I sometimes introduce myself as a “nomadic farmer”. It is not quite correct, but as in all exaggerations there is an element of truth in the statement. Every summer, or rather … every winter … in November or December, when you can feel the cold creaking into every nook and crevice in the northern hemisphere, I do like the swallow: I head south. To be more precise to a little farm on large fruit and wine farm in Elgin just outside of Cape Town (South Africa). While my wife was working on her PhD about the indigenous San people at the university, I grew tomatoes. And peaches, and figs, and citruses, and… The farm is owned by the farmer (and brain surgeon) Paul Cluver, and together we have established a small agricultural project where we do everything that normal industrial agricultural wisdom tells us we shouldn’t. The only way to make agriculture profitable is to find out what you grow best and to specialize on that commodity. We do exactly the opposite – we cultivate diversity.

We have called our project Garden of Elgin, because it is a garden, in Elgin, but also because it reminds us a little of the Garden of Eden.

One part of the garden is our orchard where we have tried to find as many different trees as possible, in order to have as many flavors as possible. The trees are still in their infancy (or early adolescence) but when they grow up we will have about 30 different types of oranges, more than 40 different types of peaches and other stone fruit, and a dozen different lemons. We have quinces, custard apples, various varieties of figs and pomegranates.

Another important part of our garden is the vegetables. One year we had more than a hundred different types of tomatoes. We had yellow tomatoes, red tomatoes, brown tomatoes, striped tomatoes. They were sweet and tart, intense and watery, firm and mealy.

At the offset we had a very clear idea of what we were doing. “What we need to find out is how to do it” we told each other. We wanted to grow the best peach, the best lemon, the best tomato. To find that out we had to grow them all. As we have progressed I have come to realize that this is not the true aim or our endeavor. The measure of our success is not whether we find something that is better but the fact that it is different. If you have more than ten types of lemons and they all taste a little different – one is more acidic, one more fruity, one more aromatic – then you come to realize that a lemon is not just a lemon. A lemon can be many different things, and its qualities – like a good wine – transcend what can easily be described as acidic, fruity or aromatic.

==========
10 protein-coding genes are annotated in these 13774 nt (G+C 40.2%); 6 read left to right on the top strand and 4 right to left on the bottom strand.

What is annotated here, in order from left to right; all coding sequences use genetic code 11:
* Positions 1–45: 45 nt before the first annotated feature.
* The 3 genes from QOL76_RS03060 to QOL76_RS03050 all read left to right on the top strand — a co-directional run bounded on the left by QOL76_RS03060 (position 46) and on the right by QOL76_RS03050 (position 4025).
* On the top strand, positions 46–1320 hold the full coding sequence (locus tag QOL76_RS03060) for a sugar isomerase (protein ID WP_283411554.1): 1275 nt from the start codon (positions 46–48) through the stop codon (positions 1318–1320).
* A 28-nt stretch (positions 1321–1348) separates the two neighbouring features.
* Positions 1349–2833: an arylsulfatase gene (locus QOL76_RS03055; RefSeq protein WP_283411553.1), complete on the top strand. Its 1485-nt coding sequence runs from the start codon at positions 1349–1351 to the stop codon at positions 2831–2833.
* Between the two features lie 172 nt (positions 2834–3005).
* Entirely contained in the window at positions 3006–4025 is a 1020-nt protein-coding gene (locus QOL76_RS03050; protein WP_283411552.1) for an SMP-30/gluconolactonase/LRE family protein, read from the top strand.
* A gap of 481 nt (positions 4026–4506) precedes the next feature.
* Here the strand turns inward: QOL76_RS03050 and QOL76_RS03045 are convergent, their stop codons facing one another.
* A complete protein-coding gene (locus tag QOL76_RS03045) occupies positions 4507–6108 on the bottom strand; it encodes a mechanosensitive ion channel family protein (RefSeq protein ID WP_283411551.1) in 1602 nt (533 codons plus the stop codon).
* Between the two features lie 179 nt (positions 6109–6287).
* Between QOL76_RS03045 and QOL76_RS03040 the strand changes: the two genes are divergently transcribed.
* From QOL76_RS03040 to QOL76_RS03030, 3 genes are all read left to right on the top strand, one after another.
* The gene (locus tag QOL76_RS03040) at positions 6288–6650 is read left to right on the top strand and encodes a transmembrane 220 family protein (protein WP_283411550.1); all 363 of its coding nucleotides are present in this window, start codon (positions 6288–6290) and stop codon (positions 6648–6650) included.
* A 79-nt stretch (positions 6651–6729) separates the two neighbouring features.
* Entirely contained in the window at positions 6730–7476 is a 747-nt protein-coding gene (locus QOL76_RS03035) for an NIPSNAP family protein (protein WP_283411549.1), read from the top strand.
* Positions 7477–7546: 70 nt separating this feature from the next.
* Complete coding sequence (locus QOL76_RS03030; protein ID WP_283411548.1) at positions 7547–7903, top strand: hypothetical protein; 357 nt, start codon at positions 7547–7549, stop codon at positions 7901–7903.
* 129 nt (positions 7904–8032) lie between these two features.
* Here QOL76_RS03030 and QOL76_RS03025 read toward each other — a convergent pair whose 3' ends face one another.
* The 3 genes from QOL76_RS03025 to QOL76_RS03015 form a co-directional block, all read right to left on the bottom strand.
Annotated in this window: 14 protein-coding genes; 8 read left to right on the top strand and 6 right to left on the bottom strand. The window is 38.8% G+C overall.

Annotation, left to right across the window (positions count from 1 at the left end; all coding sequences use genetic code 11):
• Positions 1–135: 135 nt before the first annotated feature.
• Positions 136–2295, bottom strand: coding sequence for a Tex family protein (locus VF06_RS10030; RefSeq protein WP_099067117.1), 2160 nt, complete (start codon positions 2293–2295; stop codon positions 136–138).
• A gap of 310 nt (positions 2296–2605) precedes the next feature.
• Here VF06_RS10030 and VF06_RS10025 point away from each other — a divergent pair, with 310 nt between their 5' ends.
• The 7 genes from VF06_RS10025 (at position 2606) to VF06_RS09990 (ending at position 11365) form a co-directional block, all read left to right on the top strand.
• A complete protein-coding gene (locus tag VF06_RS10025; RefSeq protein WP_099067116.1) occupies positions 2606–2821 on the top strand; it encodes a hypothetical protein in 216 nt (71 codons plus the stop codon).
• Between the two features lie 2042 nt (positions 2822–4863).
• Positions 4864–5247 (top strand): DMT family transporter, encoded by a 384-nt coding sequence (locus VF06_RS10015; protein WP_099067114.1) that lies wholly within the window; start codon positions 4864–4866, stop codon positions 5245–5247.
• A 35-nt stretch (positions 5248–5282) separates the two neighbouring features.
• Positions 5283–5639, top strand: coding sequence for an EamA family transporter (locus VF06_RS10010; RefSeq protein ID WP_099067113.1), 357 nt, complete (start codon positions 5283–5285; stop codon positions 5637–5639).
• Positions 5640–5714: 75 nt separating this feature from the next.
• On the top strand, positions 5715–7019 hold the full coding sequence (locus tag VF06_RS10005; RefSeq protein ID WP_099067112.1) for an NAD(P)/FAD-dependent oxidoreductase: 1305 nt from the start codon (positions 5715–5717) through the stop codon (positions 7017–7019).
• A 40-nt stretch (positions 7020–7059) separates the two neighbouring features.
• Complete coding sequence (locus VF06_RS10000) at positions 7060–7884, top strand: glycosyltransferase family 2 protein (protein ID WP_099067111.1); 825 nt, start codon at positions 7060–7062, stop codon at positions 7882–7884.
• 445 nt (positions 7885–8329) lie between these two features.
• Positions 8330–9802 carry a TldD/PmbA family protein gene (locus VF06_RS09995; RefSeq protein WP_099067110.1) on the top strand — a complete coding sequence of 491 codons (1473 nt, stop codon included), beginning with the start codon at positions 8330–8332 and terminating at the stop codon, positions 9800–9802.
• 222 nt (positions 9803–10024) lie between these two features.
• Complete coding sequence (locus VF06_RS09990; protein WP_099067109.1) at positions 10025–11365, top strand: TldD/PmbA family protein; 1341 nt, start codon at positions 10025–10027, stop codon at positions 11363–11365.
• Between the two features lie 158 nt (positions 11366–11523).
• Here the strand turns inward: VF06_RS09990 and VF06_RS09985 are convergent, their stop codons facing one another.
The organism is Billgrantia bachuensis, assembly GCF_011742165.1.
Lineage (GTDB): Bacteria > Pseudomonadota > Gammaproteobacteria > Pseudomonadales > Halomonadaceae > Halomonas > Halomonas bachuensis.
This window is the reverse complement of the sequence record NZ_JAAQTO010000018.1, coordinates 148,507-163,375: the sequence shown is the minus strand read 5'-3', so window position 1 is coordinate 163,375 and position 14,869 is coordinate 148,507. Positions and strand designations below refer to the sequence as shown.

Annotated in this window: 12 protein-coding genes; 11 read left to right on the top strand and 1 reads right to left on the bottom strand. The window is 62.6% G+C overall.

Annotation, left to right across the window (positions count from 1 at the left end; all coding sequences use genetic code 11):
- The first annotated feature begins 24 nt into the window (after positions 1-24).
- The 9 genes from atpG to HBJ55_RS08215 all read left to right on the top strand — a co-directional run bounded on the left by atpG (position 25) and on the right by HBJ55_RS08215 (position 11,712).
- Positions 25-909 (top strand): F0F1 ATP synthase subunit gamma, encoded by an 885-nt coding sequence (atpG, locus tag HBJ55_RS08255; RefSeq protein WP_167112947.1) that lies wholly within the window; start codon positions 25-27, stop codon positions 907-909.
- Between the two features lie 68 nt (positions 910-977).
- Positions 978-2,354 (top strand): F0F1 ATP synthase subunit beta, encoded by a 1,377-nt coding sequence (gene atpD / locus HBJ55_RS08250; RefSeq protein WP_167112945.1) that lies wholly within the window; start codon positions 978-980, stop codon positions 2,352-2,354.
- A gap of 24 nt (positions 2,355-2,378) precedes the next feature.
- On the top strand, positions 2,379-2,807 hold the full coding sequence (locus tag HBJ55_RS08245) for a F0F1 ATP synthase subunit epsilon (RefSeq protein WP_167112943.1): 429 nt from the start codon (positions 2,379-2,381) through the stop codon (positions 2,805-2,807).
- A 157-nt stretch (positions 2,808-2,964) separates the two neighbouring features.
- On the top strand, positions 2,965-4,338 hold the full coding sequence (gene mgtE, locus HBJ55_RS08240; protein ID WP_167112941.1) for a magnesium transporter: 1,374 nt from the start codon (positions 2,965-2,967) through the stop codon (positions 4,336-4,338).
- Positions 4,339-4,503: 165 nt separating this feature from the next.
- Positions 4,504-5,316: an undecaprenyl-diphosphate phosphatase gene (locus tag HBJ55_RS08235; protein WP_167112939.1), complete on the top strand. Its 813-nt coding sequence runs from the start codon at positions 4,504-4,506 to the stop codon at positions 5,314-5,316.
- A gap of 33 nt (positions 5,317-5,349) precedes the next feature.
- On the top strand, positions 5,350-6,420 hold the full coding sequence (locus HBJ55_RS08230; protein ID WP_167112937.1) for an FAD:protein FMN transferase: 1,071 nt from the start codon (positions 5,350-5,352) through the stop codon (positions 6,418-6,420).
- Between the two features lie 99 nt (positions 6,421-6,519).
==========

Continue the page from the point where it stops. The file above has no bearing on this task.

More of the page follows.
This last tomato season we had tomato salad every day. Each day I would prepare it more or less the same way: I would slice tomatoes, sprinkle them with some salt, add some olive oil (from a farm nearby), maybe some herbs from the “herb circle” of the garden. And every day the tomato salad would taste different. The seasons changes and with that the flavor of tomatoes from the same plant. Add to that more than a hundred different types of tomatoes, and you have an infinite number of different-tasting tomato salads.

South Africa can be a quite difficult country to live in. I have spent a lot of time in Africa but I have never experienced such dramatic differences between rich and poor, black and white. Life, for many, is hard, sometimes even brutal. It is not always good to know how to relate to this, or know what to do about it, and it is easy to lose hope when you see the shanty towns growing at a faster pace than new houses that are being put up. The advances that are being made can be dwarfed, become almost invisible, although many advances have been made since 1994.

One thing i do find inspiring is the farm Thandi, bordering to the farm on which we live. Thandi is Xhosa and means – in a rough translation – “nurturing love”. The project was established as a Black Empowerment Project (BEP) in 1995 when Paul Cluver donated 100 hectares of his farm to workers that had previously worked for the state forestry and convinced the state to do the same. Many of the BEP’s have struggled but Thandi is a success story that has had an impact, also outside South Africa. It now consists of several different farms, and the Fairtrade certified wines are sold in a number of countries. And, by the way, they are delicious. (My favourites, are the Chardonnay and the Pinot Noir.)
You can learn more about the Paul Cluver wines and Thandi here: .

Photo: Mette Randem.